I realize that I now live my life with an openness and curiosity that I never had before.  I want to get to know everyone I meet beyond merely where they come from or what language they speak.   Learning to deal with assumptions was the greatest learning experience that going abroad taught me.  I now think back fondly to what that wonderful Kiwi woman said to me at the very beginning of my time abroad:  “We’re not all like that, you know.”

About the Author:  Drew Webster was born and raised in the wilds of Birmingham, AL (aka the Heart of Dixie, Magic City or the Pittsburgh of the South) but tragically has almost no Southern accent to show for it.  He has lived on two island nations at opposite ends of the world: New Zealand and the UK (Scotland because they’d want it to be specific:)).  He has a background in Psychology and Film, with a present and future in international education. He currently lives in Dallas, TX, where he lassos horses in his backyard.



  1. Lisa says:

    Great post Drew. I can relate with this in so many levels. Some people found it odd that I had roommates that made those exact comments to me of, "it doesn't get much better than this, so why would you go?" or "if they want to live in the US, they should speak English" while I had such an open view. I don't regret living with them for one bit, but I did learn that this is the reality; and the media doesn't help with the stereotypes either!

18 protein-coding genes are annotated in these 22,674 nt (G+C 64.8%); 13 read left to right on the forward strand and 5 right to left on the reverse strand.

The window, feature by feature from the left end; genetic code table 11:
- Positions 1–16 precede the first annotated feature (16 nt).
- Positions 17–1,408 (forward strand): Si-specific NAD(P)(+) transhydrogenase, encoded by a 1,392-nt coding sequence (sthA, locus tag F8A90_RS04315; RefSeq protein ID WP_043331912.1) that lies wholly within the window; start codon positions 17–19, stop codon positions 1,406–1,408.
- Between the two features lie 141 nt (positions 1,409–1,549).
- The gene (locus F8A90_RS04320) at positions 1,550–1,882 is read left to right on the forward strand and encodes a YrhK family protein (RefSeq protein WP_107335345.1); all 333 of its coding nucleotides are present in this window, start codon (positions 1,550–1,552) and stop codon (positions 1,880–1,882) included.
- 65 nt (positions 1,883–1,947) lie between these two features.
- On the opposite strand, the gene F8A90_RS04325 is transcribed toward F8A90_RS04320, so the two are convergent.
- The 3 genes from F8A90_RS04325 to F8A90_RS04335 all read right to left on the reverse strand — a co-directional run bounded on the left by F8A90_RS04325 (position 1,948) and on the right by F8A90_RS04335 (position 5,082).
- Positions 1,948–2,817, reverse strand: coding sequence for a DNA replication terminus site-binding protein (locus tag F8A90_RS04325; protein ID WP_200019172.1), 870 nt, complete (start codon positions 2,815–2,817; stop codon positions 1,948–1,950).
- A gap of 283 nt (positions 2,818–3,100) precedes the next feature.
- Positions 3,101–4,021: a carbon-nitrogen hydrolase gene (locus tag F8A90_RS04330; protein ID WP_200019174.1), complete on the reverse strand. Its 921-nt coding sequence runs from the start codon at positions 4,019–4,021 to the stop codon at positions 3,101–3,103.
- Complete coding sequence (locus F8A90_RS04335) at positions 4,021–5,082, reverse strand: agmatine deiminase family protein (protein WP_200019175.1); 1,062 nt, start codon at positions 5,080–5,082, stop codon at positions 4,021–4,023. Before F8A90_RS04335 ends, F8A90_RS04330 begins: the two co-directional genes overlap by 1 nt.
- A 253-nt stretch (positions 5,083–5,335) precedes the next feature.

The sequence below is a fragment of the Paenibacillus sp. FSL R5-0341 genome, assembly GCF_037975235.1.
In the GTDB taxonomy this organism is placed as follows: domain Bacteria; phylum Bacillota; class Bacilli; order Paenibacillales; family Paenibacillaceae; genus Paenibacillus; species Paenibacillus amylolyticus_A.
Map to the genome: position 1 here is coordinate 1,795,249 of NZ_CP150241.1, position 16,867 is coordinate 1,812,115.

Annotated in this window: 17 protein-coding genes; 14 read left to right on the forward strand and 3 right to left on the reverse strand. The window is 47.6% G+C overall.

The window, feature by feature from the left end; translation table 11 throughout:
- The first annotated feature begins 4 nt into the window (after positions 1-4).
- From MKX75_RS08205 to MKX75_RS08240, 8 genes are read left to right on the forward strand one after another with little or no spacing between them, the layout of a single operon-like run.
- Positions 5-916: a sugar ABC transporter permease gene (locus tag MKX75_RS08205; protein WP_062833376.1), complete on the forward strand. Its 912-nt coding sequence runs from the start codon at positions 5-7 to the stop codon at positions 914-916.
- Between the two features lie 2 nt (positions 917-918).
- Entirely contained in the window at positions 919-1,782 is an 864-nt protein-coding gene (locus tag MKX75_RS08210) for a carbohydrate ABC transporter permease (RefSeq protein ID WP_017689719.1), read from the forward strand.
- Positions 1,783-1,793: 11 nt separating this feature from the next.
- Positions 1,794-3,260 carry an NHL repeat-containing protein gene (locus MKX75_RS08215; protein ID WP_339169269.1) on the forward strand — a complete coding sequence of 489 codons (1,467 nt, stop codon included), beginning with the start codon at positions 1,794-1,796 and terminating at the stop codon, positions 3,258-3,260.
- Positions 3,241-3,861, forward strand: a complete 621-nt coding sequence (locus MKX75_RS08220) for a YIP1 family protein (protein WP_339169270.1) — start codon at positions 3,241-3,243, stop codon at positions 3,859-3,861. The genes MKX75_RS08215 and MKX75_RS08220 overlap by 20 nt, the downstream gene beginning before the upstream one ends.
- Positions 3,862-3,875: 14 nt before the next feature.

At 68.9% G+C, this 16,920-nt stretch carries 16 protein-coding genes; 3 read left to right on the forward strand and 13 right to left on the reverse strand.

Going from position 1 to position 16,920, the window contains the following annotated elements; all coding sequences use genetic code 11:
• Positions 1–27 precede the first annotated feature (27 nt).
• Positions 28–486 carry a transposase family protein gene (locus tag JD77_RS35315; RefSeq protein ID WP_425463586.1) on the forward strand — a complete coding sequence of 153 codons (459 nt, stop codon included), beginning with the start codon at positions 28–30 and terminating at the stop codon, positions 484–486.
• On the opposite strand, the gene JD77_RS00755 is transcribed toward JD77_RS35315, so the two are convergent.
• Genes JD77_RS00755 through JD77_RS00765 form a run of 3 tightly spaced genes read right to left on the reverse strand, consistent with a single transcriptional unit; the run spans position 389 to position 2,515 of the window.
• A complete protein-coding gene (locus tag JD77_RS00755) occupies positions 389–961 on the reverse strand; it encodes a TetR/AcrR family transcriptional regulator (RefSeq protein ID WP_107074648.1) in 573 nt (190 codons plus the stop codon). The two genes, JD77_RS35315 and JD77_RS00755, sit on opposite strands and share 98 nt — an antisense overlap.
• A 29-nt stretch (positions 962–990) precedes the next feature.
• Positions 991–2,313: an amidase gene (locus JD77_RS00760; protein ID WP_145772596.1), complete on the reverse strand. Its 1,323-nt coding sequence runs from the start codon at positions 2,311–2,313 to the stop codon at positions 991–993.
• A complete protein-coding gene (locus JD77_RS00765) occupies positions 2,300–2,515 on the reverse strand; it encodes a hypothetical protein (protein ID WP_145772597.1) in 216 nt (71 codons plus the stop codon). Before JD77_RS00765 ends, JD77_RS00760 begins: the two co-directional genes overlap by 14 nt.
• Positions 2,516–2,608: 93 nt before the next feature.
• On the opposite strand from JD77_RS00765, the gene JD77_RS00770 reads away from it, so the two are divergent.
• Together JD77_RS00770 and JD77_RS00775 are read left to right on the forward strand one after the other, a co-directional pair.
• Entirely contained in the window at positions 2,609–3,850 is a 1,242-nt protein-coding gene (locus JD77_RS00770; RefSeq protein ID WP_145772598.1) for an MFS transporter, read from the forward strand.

I remember my school trip to DC in 8th grade from Mexico City, and locals asked if we had computers and running water in Mexico City, and how we spoke English so well. (sigh). We definitely had some explaining to do; but in the end, as long as you're capable of accepting different views and sharing knowledge to others, that's the least you can do 🙂

    • Drew says:

      Thanks Lisa! I was especially interested in your reaction to this, being a TKC, and encountering assumptions about where you're from no matter where you are. So glad you liked it. 🙂

  2. Chris says:

    The good thing that living abroad brings to people is the ability to look about things in another perspective. Being enculturated or at least touched by another culture makes it easier for individuals to understand why things are done in a different way. Thanks for the great post